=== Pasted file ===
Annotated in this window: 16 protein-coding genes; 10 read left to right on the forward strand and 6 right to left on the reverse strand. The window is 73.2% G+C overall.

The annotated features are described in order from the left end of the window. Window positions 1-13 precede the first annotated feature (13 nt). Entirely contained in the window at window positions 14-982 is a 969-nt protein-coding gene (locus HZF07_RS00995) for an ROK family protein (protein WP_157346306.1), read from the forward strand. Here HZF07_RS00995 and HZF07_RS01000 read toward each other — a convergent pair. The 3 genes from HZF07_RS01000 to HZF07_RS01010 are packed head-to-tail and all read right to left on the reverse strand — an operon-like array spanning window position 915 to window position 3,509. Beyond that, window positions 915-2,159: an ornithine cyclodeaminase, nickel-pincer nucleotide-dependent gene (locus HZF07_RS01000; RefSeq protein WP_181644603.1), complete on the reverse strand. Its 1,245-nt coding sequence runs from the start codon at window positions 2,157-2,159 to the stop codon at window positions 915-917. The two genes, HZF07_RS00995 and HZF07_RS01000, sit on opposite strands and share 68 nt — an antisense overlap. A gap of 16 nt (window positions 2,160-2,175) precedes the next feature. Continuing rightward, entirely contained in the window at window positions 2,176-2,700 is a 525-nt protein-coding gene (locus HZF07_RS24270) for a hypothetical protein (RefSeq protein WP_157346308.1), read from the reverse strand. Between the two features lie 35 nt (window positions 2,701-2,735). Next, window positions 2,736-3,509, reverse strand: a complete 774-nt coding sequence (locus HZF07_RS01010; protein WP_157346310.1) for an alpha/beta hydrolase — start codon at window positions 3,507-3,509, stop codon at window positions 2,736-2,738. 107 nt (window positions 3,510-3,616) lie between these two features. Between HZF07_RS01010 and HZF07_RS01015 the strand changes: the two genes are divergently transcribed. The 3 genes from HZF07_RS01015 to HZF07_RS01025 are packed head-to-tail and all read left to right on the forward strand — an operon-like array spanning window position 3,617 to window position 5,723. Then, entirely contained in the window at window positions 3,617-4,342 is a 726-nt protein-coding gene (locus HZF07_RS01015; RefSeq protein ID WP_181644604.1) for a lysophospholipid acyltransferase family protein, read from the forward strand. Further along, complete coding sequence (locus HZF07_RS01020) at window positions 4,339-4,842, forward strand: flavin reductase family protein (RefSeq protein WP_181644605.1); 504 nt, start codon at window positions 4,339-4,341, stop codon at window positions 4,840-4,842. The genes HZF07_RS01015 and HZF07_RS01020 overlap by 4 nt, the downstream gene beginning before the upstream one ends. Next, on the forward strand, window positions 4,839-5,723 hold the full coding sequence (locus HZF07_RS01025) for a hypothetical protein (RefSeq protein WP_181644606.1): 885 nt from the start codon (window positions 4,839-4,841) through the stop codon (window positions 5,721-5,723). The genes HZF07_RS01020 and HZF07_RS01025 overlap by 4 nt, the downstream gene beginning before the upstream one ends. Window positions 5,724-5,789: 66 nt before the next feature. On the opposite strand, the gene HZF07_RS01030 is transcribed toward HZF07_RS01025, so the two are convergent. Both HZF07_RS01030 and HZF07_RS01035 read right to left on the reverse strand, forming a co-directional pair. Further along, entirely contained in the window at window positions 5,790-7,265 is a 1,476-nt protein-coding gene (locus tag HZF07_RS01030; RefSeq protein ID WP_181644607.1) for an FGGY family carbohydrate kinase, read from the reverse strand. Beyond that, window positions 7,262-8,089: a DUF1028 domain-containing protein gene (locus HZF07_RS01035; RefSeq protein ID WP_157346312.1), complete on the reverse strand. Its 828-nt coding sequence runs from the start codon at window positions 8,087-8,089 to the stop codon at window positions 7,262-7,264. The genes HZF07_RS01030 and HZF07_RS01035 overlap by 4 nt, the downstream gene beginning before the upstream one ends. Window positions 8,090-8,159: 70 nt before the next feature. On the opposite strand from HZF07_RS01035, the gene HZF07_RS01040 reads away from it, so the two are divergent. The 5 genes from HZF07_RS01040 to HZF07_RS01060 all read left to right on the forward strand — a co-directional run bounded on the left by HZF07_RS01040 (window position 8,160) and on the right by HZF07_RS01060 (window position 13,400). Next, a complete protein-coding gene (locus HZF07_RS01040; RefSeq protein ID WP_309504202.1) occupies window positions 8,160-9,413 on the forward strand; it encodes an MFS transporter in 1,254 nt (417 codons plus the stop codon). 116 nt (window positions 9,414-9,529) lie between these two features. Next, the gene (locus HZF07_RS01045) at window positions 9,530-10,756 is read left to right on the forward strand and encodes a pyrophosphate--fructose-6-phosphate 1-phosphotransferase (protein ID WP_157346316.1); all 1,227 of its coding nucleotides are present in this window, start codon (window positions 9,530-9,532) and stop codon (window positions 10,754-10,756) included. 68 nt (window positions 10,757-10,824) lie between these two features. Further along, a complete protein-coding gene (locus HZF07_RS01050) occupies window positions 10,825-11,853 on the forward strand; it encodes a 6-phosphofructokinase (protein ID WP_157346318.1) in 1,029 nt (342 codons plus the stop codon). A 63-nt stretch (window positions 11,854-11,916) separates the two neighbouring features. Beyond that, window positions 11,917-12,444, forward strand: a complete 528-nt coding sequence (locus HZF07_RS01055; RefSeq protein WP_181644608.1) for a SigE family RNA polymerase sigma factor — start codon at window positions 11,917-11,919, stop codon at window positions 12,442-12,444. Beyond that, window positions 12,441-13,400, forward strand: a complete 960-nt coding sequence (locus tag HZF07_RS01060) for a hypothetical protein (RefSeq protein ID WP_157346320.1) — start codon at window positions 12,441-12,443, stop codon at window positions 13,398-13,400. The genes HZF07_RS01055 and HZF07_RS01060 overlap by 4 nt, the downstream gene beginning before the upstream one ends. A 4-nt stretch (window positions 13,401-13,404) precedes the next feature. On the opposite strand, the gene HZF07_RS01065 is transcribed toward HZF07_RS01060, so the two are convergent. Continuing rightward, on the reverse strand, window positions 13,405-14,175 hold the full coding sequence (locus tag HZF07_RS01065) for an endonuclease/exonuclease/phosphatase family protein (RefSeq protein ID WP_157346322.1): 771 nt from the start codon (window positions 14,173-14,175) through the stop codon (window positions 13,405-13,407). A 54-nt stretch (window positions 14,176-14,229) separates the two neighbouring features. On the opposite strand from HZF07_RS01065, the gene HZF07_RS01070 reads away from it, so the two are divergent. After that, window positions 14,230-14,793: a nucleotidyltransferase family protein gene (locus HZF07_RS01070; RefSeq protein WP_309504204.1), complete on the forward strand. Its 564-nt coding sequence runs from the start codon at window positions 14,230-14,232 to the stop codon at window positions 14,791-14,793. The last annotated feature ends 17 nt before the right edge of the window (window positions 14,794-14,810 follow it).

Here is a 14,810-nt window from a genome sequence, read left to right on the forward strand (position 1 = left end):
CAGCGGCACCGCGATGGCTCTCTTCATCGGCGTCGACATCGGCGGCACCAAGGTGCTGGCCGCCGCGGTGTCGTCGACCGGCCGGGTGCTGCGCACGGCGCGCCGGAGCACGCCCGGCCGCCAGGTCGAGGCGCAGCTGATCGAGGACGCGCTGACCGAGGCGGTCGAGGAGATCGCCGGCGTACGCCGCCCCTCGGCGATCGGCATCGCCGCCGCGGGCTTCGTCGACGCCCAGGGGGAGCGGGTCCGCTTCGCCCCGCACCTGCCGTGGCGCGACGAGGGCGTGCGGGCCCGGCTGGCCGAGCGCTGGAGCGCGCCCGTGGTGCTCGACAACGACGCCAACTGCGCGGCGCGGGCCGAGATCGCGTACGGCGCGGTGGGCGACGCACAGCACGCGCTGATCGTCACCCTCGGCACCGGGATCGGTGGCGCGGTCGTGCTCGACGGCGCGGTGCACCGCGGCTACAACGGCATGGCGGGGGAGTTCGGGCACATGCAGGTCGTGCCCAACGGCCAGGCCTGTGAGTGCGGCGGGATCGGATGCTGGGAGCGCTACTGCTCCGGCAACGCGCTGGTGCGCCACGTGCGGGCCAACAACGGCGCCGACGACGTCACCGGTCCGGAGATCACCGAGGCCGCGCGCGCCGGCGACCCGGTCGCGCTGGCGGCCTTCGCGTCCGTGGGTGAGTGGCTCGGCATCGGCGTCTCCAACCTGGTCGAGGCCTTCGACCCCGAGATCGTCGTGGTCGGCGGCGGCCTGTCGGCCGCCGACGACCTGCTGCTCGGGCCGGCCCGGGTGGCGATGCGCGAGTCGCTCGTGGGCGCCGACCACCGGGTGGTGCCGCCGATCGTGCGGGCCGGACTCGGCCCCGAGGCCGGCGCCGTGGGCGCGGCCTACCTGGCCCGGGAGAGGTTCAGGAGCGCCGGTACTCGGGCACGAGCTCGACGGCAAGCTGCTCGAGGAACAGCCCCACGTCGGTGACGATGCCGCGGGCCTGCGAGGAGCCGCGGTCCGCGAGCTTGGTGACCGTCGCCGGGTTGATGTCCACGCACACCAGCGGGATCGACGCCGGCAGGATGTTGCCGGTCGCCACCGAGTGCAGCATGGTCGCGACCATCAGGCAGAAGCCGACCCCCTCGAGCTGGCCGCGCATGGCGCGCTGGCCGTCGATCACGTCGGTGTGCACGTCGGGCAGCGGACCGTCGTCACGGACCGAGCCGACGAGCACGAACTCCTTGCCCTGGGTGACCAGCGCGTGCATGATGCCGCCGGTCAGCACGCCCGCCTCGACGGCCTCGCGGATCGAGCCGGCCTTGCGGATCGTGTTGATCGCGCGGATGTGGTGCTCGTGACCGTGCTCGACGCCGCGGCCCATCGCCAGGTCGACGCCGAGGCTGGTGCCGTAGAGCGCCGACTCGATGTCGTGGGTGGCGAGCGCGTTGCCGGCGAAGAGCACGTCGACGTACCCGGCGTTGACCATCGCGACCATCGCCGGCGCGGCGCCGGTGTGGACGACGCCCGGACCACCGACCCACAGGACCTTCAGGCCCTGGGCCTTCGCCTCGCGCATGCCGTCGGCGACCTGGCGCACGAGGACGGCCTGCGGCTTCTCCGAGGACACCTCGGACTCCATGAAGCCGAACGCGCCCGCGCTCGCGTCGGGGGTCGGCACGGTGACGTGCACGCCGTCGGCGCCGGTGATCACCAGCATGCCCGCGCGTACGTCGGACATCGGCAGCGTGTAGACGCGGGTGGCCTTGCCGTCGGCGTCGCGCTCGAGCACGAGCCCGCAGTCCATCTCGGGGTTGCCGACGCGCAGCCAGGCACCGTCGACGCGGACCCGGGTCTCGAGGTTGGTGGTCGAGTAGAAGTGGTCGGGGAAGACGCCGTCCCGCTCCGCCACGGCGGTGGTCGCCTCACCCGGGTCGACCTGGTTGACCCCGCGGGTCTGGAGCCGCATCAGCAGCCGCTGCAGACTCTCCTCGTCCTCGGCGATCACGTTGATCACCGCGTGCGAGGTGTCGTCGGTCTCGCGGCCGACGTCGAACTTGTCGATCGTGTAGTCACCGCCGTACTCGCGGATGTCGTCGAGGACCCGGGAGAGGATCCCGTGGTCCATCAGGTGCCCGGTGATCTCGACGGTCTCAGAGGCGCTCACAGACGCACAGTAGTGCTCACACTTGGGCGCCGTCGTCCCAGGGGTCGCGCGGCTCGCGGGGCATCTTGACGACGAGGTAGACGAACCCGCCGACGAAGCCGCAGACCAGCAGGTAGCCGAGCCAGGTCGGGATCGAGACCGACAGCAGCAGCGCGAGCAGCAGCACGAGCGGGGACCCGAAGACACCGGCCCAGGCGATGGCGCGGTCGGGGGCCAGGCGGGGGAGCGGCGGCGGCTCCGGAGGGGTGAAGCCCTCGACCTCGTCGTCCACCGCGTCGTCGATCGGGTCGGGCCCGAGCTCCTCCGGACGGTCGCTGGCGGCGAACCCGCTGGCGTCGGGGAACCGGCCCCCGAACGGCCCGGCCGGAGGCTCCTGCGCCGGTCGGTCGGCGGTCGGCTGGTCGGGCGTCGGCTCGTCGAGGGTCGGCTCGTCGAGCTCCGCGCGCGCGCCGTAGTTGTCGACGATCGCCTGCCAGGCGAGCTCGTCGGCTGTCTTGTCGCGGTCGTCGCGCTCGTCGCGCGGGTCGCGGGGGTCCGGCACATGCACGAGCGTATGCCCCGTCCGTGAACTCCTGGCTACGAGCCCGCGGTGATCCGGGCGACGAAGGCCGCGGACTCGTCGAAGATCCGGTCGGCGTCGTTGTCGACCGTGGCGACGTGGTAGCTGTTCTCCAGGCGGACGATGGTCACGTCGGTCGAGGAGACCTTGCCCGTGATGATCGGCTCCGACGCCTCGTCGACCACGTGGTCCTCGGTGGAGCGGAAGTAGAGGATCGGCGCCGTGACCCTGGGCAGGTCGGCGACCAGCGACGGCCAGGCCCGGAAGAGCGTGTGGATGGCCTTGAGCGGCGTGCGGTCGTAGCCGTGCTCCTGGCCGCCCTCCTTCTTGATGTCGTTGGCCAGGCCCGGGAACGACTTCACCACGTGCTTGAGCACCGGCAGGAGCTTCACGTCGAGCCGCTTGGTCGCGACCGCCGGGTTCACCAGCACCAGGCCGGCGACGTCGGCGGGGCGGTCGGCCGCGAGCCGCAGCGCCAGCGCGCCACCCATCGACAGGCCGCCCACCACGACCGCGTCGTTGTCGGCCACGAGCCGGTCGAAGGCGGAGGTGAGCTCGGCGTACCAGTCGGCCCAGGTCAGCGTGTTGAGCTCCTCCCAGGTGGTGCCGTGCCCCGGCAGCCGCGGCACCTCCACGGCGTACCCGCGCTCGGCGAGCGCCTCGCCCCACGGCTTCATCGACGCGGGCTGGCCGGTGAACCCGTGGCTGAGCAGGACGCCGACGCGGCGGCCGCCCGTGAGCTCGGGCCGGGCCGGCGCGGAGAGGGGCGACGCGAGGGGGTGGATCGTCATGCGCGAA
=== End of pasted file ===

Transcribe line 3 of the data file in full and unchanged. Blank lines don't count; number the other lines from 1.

Here is a 14,810-nt window from a genome sequence, read left to right on the forward strand (position 1 = left end):